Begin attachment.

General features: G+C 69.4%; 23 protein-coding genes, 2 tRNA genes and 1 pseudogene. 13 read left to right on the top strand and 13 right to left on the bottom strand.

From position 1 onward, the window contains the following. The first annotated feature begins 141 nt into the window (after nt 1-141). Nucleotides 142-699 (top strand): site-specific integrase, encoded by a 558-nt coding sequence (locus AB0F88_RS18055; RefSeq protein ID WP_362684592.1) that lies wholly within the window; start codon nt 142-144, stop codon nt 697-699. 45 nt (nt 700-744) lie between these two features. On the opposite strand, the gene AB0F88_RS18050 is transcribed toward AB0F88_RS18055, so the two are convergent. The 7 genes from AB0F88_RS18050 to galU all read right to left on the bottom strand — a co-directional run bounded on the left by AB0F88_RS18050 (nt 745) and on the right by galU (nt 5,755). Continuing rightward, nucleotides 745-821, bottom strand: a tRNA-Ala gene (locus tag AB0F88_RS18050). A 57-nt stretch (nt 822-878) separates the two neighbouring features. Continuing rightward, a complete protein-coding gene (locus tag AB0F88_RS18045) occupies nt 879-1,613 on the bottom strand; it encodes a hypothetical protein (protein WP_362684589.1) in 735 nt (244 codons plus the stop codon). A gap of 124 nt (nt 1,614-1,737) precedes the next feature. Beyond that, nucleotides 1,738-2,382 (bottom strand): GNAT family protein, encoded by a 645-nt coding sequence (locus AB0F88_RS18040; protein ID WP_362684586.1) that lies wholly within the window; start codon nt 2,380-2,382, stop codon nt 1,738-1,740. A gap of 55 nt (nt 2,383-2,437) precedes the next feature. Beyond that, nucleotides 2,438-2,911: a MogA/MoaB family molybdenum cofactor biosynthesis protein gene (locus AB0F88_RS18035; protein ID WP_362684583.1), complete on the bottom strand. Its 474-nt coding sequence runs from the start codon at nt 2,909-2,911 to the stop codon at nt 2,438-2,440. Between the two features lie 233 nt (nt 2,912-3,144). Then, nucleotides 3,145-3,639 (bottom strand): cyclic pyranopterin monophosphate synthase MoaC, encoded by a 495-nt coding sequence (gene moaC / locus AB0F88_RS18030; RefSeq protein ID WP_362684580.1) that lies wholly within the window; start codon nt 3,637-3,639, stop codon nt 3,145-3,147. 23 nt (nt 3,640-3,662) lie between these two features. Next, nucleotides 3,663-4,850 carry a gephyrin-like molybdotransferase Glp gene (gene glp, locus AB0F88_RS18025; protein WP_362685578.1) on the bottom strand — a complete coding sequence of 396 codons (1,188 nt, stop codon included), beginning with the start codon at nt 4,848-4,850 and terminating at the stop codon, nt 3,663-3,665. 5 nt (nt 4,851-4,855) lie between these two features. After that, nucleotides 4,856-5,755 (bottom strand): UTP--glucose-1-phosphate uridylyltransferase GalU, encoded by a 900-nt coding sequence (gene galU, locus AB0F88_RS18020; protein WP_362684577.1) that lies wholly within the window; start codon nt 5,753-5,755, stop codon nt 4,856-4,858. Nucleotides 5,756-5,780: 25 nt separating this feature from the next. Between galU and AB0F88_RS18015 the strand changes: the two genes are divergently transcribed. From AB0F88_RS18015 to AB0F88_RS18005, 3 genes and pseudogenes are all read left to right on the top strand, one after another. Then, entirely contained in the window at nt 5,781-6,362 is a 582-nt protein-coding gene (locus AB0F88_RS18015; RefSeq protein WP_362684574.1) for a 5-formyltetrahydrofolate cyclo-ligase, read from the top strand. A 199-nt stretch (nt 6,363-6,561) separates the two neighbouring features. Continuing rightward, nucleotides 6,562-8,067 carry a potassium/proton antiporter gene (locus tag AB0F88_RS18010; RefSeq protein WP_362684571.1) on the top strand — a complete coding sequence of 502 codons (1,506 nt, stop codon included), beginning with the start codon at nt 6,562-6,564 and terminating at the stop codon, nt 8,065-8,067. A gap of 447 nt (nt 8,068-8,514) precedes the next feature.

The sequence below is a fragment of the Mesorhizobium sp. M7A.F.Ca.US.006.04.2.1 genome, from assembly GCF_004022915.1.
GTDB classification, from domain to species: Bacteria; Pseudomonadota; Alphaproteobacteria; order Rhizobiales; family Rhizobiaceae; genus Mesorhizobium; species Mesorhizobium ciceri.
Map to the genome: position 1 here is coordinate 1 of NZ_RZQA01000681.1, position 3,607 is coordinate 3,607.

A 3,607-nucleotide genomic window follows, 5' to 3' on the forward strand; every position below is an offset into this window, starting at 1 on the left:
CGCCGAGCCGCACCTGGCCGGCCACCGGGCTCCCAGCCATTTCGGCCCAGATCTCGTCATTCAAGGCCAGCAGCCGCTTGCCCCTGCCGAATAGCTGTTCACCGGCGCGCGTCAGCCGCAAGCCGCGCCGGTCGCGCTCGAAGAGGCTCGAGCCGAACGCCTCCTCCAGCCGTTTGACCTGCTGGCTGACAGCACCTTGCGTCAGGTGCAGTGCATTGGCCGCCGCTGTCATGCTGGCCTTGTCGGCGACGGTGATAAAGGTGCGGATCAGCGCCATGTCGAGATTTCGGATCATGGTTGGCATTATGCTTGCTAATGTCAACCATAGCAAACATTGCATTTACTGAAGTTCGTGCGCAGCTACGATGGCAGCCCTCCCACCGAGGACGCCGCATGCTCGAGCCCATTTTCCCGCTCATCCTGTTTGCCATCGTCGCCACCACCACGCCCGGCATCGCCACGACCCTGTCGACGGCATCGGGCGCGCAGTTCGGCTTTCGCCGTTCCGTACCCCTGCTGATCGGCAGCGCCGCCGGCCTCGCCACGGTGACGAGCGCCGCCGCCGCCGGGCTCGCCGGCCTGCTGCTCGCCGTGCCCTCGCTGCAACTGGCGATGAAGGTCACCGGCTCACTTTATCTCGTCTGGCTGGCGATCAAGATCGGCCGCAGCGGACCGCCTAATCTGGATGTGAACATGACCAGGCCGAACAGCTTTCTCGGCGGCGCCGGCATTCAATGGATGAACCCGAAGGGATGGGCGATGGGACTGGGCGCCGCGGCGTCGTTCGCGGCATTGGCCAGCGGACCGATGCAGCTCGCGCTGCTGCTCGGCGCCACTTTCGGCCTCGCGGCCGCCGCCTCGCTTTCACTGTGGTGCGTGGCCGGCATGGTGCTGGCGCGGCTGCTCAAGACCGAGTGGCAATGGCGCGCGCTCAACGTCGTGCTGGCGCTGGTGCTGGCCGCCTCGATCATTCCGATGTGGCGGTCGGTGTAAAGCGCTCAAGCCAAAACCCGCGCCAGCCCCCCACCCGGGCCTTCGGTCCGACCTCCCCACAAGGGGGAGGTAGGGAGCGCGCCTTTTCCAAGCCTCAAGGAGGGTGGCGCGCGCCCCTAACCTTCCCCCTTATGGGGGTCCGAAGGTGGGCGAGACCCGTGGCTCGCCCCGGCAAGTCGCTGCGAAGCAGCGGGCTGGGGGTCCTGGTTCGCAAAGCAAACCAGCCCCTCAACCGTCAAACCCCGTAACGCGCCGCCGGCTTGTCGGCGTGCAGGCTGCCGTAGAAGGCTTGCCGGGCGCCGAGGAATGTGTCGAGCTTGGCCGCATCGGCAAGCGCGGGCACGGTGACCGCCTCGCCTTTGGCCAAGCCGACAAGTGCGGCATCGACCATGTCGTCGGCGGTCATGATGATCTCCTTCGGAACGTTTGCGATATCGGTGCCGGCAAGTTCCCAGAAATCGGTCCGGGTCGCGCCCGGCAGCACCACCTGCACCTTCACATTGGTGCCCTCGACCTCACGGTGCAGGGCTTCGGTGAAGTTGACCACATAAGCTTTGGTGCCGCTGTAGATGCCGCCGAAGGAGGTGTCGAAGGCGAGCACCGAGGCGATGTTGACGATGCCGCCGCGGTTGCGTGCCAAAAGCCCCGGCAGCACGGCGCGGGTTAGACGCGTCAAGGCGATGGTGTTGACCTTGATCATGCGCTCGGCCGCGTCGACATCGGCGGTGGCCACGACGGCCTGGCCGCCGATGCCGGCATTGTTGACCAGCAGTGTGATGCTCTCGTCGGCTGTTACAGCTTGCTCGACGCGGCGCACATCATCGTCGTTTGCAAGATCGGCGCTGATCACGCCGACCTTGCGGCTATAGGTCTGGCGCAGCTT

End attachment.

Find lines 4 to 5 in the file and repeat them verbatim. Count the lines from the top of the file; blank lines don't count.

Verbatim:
GTDB classification, from domain to species: Bacteria; Pseudomonadota; Alphaproteobacteria; order Rhizobiales; family Rhizobiaceae; genus Mesorhizobium; species Mesorhizobium ciceri.
Map to the genome: position 1 here is coordinate 1 of NZ_RZQA01000681.1, position 3,607 is coordinate 3,607.